This session works through the main kicks needed in a match: Grubber, punt, box and high ball. The players will also be able to work on catching. ACTIVITY One player runs along a line and grubber kicks for another player to pick up and pass The players run around the box, picking up and passing,... MORE
Timing your box kicks
The attacking box kick is a much-used tactic at the top level so grassroots coaches should be looking to use it as a means of exerting pressure and gaining territory.
Why use it
A box kick can be used as a contestable attacking kick in the opposition half and even if they do gather it, you have a chance to counter ruck.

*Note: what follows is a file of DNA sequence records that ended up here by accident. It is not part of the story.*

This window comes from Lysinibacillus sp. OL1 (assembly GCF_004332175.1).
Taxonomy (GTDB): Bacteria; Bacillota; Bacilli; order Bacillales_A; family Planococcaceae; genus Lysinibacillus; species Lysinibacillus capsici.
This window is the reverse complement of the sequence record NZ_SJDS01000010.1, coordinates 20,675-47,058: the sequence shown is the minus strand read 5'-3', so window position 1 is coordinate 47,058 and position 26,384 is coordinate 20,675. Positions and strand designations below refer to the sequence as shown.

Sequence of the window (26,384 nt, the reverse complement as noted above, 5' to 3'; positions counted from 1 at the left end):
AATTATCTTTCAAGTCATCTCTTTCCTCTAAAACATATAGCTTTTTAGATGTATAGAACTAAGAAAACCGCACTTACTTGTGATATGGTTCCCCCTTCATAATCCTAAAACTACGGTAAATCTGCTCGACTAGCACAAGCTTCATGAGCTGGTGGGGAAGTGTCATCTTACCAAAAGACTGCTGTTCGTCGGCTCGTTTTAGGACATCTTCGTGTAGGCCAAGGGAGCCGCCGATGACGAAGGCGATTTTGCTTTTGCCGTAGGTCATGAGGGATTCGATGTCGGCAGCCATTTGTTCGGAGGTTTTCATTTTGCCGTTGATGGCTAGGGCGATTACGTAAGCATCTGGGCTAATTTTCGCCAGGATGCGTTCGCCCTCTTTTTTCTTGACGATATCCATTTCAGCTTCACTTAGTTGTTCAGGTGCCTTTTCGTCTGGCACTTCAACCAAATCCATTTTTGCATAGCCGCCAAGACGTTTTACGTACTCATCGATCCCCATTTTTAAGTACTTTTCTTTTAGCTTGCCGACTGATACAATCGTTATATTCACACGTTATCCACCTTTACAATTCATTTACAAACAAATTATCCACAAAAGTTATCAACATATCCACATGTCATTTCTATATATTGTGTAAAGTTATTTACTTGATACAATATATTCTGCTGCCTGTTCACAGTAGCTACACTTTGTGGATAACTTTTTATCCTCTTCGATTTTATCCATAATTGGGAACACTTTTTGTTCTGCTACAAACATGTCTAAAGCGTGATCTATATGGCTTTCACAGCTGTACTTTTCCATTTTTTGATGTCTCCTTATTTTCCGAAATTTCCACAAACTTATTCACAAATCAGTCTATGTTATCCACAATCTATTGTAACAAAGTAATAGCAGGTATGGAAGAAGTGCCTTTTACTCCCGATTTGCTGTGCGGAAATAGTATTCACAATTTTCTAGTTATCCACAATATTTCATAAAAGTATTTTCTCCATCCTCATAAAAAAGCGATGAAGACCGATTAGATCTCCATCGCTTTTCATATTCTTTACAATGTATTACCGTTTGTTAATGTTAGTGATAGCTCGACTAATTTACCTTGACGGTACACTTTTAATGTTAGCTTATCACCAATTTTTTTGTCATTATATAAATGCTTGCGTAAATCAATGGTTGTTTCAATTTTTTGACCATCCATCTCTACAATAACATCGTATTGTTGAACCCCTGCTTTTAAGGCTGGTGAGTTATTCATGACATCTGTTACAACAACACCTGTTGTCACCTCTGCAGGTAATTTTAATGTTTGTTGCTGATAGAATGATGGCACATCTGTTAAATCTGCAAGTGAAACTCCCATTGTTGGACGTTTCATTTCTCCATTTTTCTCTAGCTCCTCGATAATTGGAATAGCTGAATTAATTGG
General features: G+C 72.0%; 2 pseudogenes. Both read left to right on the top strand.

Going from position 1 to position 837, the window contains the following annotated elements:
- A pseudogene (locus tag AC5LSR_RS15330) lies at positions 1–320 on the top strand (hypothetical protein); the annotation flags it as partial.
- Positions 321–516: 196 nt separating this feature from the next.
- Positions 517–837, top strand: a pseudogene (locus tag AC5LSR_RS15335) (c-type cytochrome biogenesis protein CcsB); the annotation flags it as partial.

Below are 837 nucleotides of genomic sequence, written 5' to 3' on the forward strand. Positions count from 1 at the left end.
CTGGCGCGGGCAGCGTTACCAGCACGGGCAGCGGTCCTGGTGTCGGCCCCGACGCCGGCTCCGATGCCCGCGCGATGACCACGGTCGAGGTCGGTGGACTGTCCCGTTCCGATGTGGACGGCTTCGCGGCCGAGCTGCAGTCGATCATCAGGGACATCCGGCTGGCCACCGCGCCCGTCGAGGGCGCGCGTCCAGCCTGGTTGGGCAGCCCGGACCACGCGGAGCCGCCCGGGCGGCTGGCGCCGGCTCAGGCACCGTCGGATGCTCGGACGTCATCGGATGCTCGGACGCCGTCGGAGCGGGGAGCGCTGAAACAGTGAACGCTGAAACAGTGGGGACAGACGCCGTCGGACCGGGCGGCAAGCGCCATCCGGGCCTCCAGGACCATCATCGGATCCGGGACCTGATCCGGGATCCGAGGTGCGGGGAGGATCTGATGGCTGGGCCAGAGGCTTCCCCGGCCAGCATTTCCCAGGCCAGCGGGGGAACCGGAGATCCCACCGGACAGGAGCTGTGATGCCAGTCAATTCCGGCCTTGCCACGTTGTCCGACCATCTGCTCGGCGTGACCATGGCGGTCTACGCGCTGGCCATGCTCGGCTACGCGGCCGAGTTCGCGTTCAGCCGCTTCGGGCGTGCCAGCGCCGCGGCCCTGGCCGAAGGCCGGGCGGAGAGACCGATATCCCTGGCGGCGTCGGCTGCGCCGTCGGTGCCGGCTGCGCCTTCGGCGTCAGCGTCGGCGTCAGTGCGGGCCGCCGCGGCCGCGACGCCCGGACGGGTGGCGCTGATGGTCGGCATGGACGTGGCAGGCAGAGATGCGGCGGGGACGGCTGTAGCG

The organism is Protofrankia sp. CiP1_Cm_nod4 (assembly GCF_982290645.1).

Kick from within 2 to 15m of the touchline. Start off with a coned-off 10m square and a coned-off setpiece and finish with three coned-off 10m squares.
How to do it
Put a 9 behind a coned-off ruck/scrum/lineout. He sets himself to box kick to the 10m square (see picture 1). The kick should be in the air for 3 to 4 seconds (“hang time”). Then add a defender who the 9 tries to clear and a chaser. This will help with the timing and distance (see picture 2). Finally, ask the 9 to try out a shorter kick (chip), a lower kick that bounces (chox) as well as a normal kick (box) using the 10m squares (see picture 3).
- Aim to land the ball in the 5-15m lineout lines.
- Keep shoulders parallel with the near touchline (rightfooted kicker).
- Head down and after the kick, pivot on the non-kicking foot and walk a few steps, directly towards the intended line of flight/landing.